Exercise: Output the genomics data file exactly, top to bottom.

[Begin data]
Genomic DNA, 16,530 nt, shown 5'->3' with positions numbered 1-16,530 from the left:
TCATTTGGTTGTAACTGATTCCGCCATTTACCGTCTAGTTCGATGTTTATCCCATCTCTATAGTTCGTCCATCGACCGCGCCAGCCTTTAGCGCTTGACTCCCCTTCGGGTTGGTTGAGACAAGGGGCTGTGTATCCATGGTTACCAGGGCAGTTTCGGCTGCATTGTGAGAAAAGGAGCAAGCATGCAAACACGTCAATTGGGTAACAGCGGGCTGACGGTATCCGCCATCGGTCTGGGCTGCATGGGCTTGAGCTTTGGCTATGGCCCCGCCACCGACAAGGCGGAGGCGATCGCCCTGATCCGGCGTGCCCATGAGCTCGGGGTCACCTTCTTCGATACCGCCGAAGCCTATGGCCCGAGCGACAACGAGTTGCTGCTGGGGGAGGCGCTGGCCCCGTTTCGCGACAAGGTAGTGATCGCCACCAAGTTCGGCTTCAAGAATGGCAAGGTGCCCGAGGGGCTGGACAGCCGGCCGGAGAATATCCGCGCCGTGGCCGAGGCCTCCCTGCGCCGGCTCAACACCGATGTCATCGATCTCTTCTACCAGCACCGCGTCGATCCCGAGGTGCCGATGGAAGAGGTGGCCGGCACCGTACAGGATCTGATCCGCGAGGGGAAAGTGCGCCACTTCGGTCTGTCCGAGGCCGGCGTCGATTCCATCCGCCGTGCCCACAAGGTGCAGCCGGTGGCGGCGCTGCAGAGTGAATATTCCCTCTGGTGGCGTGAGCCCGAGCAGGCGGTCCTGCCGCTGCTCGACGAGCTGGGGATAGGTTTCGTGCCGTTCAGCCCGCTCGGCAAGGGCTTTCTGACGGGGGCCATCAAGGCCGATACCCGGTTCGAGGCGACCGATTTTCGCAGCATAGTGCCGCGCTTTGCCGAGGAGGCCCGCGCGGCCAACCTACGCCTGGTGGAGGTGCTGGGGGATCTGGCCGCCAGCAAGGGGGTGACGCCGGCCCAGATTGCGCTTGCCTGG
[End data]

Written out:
Genomic DNA, 16,530 nt, shown 5'->3' with positions numbered 1-16,530 from the left:
TCATTTGGTTGTAACTGATTCCGCCATTTACCGTCTAGTTCGATGTTTATCCCATCTCTATAGTTCGTCCATCGACCGCGCCAGCCTTTAGCGCTTGACTCCCCTTCGGGTTGGTTGAGACAAGGGGCTGTGTATCCATGGTTACCAGGGCAGTTTCGGCTGCATTGTGAGAAAAGGAGCAAGCATGCAAACACGTCAATTGGGTAACAGCGGGCTGACGGTATCCGCCATCGGTCTGGGCTGCATGGGCTTGAGCTTTGGCTATGGCCCCGCCACCGACAAGGCGGAGGCGATCGCCCTGATCCGGCGTGCCCATGAGCTCGGGGTCACCTTCTTCGATACCGCCGAAGCCTATGGCCCGAGCGACAACGAGTTGCTGCTGGGGGAGGCGCTGGCCCCGTTTCGCGACAAGGTAGTGATCGCCACCAAGTTCGGCTTCAAGAATGGCAAGGTGCCCGAGGGGCTGGACAGCCGGCCGGAGAATATCCGCGCCGTGGCCGAGGCCTCCCTGCGCCGGCTCAACACCGATGTCATCGATCTCTTCTACCAGCACCGCGTCGATCCCGAGGTGCCGATGGAAGAGGTGGCCGGCACCGTACAGGATCTGATCCGCGAGGGGAAAGTGCGCCACTTCGGTCTGTCCGAGGCCGGCGTCGATTCCATCCGCCGTGCCCACAAGGTGCAGCCGGTGGCGGCGCTGCAGAGTGAATATTCCCTCTGGTGGCGTGAGCCCGAGCAGGCGGTCCTGCCGCTGCTCGACGAGCTGGGGATAGGTTTCGTGCCGTTCAGCCCGCTCGGCAAGGGCTTTCTGACGGGGGCCATCAAGGCCGATACCCGGTTCGAGGCGACCGATTTTCGCAGCATAGTGCCGCGCTTTGCCGAGGAGGCCCGCGCGGCCAACCTACGCCTGGTGGAGGTGCTGGGGGATCTGGCCGCCAGCAAGGGGGTGACGCCGGCCCAGATTGCGCTTGCCTGG